C. State Remedies

Our constitutional holdings allow us to easily dispose of the members' state law claims seeking imposition of a constructive trust based on unjust enrichment. A constructive trust in Iowa is an equitable remedy and is appropriate in three instances: actual fraud, constructive fraud, or equitable principles other than fraud. See In re Estate of Peck, 497 N.W.2d 889, 890 (Iowa 1993). The members must prove their entitlement to a constructive trust by "clear, convincing, and satisfactory evidence." Neimann v. Butterfield, 551 N.W.2d 652, 654 (Iowa Ct.App.1996).

The members agree that the cities have not engaged in either actual or constructive fraud. (See Appellants' Br. at 29.) They also concede that the cities' actions are facially valid under the statute. We end with the underlying contention with which we started. The statewide plan is a defined benefit plan. As such, it entitles the members to predetermined benefits at retirement and to a sound plan to ensure receipt of those benefits. Because the cities bear the risk of market fluctuations, and because their use of the excess funds does not compromise the soundness of the plan, the cities' use of the excess funds to offset only their own future contributions does not unjustly enrich the cities at the expense of the members. The district court correctly granted summary judgment in favor of the cities.

III.

For the foregoing reasons, we affirm the judgment of the district court.

FootNotes


1. The Honorable Charles R. Wolle, then Chief Judge, United States District Court for the Southern District of Iowa.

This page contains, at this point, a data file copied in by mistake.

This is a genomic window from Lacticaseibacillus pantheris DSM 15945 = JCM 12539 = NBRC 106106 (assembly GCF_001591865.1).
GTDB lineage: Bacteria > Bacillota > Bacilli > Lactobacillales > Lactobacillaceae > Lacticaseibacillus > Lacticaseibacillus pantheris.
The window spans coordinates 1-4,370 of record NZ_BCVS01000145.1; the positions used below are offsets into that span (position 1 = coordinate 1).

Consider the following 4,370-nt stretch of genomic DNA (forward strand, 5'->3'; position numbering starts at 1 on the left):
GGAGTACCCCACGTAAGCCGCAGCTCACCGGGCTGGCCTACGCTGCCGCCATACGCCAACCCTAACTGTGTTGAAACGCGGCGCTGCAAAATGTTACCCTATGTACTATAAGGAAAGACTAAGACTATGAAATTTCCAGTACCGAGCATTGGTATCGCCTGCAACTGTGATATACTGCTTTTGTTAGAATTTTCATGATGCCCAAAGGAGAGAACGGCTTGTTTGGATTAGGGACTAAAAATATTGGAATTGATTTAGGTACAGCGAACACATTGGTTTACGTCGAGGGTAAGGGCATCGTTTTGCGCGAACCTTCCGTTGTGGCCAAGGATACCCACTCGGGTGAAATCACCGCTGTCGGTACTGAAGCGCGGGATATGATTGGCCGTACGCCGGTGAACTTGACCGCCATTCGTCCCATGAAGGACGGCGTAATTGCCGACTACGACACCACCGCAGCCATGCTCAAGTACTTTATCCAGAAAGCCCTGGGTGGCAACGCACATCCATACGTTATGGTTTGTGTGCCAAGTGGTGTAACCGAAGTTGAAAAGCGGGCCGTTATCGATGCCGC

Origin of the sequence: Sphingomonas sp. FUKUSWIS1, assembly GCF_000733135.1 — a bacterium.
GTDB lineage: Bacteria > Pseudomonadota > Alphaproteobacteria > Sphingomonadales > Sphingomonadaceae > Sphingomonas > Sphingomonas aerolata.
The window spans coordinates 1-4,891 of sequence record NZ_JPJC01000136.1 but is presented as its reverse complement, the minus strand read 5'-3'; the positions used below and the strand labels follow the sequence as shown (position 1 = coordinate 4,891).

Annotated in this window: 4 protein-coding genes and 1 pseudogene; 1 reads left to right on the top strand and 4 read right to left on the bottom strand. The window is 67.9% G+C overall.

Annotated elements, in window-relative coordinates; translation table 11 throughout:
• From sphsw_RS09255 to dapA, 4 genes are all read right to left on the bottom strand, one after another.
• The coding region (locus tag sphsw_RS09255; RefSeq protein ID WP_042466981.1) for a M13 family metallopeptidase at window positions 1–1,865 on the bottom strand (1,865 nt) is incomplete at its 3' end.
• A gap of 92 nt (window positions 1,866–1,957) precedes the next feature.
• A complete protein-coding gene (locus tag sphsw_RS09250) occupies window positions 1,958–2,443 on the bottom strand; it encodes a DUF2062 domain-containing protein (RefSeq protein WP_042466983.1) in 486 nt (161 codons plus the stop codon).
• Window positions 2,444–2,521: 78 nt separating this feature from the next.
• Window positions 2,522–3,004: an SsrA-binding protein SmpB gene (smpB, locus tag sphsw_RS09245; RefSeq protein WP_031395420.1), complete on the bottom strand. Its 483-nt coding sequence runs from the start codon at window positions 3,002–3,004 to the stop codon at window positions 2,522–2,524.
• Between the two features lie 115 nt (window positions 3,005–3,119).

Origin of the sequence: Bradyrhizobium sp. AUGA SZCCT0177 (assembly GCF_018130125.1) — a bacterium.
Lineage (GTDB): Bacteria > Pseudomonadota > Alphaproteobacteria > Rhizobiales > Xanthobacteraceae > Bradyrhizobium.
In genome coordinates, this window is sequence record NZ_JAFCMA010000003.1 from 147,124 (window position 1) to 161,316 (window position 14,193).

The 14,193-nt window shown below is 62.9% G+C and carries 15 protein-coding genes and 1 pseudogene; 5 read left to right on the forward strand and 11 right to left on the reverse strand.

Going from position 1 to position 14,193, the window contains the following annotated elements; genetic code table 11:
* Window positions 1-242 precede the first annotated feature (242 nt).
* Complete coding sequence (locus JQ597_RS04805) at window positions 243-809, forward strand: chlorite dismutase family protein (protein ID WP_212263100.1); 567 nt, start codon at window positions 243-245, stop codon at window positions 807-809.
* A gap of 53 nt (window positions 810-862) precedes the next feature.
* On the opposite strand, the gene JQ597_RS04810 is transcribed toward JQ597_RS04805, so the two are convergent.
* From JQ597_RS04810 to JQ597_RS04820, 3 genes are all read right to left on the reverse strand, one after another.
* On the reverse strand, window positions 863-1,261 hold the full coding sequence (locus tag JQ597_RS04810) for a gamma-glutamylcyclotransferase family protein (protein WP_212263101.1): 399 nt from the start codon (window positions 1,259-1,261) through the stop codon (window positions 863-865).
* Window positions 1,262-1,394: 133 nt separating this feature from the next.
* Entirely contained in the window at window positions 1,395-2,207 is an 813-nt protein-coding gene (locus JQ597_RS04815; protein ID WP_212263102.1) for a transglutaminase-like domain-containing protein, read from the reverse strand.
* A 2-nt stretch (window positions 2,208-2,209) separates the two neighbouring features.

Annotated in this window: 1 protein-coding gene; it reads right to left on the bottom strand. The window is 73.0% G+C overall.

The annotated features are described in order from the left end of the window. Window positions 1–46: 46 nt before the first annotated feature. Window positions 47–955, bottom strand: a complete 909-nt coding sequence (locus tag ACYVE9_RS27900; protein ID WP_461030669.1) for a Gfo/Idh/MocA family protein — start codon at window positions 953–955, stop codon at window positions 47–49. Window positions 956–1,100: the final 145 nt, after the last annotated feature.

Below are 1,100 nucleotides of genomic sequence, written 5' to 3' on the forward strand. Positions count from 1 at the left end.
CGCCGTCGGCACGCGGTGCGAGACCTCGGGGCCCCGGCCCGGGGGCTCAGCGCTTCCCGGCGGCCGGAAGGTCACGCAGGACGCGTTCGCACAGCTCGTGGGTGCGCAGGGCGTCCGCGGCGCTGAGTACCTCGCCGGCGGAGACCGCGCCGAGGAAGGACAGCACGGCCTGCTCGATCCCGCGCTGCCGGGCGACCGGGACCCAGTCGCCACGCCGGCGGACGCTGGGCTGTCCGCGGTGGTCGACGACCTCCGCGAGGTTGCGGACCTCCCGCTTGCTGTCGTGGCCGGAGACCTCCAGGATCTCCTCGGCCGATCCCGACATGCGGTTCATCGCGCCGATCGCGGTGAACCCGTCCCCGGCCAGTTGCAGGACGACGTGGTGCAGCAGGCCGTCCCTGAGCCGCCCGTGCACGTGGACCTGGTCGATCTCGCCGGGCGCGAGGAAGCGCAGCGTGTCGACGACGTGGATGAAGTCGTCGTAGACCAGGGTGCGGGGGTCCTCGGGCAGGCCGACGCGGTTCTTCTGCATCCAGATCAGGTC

2. The members asserted at oral argument that they have maintained their Fifth Amendment Takings without just compensation claim on appeal. Given the complexity of a Takings claim in relation to a statutory regime, see Eastern Enter. v. Apfel, 524 U.S. 498, ___, 118 S.Ct. 2131, 2155, 141 L.Ed.2d 451 (1998) (Kennedy, J., concurring in the judgment); id. at ___, 118 S.Ct. at 2162 (Breyer, J., dissenting), and the lack of briefing on the issue, we decline to address the claim here. Additionally, our holding that the statute does not violate substantive due process makes it unlikely that a Takings claim would be successful. See Connolly v. Pension Benefit Guar. Corp., 475 U.S. 211, 223, 106 S.Ct. 1018, 89 L.Ed.2d 166 (1986) (noting that where a statute has passed muster under the due process clause, "it would be surprising indeed to discover" that the same statute constituted an unconstitutional taking).
3. Iowa constitutional impairment of contracts claims follow federal principles, see Des Moines Joint Stock Land Bank v. Nordholm, 217 Iowa 1319, 253 N.W. 701, 709 (1934), and thus, we do not address the state contract impairment issue separately.
4. Iowa constitutional due process claims follow federal principles, see State v. Miner, 331 N.W.2d 683, 688 (Iowa 1983), and thus, we do not address the state due process claim separately.